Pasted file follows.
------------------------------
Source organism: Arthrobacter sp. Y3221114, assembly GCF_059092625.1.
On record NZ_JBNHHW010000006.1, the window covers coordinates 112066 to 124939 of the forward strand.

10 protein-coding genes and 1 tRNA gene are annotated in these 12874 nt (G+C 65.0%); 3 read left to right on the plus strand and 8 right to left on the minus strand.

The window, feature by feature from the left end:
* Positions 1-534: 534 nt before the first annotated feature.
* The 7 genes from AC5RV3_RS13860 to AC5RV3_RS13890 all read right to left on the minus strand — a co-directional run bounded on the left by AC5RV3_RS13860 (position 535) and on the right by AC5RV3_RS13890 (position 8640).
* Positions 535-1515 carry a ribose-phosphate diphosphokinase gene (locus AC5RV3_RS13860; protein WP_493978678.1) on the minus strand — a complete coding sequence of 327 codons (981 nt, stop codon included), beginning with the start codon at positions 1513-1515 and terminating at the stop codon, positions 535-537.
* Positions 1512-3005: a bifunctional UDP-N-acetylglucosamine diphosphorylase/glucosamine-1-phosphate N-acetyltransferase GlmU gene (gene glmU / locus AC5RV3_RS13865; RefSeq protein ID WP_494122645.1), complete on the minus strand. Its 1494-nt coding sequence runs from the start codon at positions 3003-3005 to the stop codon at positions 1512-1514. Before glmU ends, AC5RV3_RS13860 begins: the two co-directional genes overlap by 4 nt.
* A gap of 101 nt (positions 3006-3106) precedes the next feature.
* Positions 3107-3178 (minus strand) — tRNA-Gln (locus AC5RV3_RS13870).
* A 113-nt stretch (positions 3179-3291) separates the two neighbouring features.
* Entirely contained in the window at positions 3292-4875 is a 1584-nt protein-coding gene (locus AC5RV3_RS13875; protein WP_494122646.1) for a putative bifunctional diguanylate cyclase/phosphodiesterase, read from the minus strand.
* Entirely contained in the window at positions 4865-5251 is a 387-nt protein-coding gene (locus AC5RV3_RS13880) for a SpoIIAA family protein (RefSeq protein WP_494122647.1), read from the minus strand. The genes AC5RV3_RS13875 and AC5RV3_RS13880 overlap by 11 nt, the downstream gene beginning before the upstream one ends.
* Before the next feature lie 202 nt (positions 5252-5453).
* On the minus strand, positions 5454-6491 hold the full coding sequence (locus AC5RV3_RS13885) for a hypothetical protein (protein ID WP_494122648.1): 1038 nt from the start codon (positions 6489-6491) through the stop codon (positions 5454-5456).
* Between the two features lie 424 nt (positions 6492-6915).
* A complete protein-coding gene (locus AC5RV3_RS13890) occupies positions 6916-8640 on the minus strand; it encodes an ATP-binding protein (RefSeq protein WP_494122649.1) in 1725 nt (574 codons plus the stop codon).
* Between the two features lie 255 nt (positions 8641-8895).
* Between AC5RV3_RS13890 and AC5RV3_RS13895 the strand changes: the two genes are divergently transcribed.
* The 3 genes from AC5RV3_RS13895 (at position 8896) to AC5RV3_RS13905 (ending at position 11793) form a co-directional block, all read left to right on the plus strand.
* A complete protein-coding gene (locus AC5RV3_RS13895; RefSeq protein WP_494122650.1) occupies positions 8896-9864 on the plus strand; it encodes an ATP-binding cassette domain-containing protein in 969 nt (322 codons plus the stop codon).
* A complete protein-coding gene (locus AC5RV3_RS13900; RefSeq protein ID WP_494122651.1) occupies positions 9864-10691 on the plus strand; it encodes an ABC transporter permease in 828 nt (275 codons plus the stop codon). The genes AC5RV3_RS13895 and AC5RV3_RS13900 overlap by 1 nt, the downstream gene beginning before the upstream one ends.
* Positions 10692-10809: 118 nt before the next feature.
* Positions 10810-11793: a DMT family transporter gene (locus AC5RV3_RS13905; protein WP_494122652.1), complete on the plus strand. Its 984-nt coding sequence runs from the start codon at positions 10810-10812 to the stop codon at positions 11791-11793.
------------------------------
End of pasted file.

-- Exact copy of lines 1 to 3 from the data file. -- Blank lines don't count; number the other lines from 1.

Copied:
Source organism: Arthrobacter sp. Y3221114, assembly GCF_059092625.1.
On record NZ_JBNHHW010000006.1, the window covers coordinates 112066 to 124939 of the forward strand.

10 protein-coding genes and 1 tRNA gene are annotated in these 12874 nt (G+C 65.0%); 3 read left to right on the plus strand and 8 right to left on the minus strand.